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Powered Dryer Exhaust Vents

A long vent pipe (or one with several bends or turns) connecting your clothes dryer with the outside can be problematic. Air pressure increases with distance and with each bend (in general, each bend deducts about 5 feet from the recommended maximum length), which means that your dryer cannot vent moist air as efficiently and thus decreases its energy efficiency, increases its drying time, and increases machine wear and tear. Long vent pipes also provide more surface area for slow moving lint to accumulate, which increases the potential for a fire in the vent.

When a straight shot to the outside is not an option for your dryer's vent, consider installed a powered dryer vent. These fans boost the dryerís exhaust air venting pressure in order to move the exhaust a greater distance and/or through more bends in the vent pipe. When purchasing a power dryer exhaust unit, here are some features to keep in mind:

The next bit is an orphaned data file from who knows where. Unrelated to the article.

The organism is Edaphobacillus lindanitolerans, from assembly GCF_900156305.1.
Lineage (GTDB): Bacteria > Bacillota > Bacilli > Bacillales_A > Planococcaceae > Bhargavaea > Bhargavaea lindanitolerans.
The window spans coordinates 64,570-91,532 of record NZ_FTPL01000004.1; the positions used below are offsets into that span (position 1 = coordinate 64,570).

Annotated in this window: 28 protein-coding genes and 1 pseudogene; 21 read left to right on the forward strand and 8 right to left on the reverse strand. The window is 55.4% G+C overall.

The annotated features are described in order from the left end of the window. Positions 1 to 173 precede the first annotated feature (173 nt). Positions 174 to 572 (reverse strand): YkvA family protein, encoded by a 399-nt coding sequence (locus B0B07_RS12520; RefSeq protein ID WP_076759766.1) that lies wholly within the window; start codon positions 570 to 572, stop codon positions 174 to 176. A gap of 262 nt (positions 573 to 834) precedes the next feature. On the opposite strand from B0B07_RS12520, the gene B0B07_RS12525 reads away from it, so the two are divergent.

• Dryer exhaust contains small, moist lint particles, and so the fan motor should be protected from lint accumulation. This is typically accomplished by placing the motor outside of the dryer exhaust air stream.
  • Units that turn on and off automatically when needed are the most convenient. If you choose a model without an automatic switch, find one that can be controlled from close to the dryer.
  • The power vent fan motors come in various sizes. Match the power ventís capabilities to the length of duct and number of bends in your system.
  • Mounting location can be important because of space and noise considerations (particularly with a high powered unit). Choose between units that "push" or "pull" the air. Push units can be installed next to the dryer, while "pull" units can be installed at the other end of the pipe, perhaps even outdoors.

Do not use an a power vent designed for heating/ cooling ducts in a dryer exhaust vent. Those units are not designed for the continually high moisture and lint conditions produced by a dryer.

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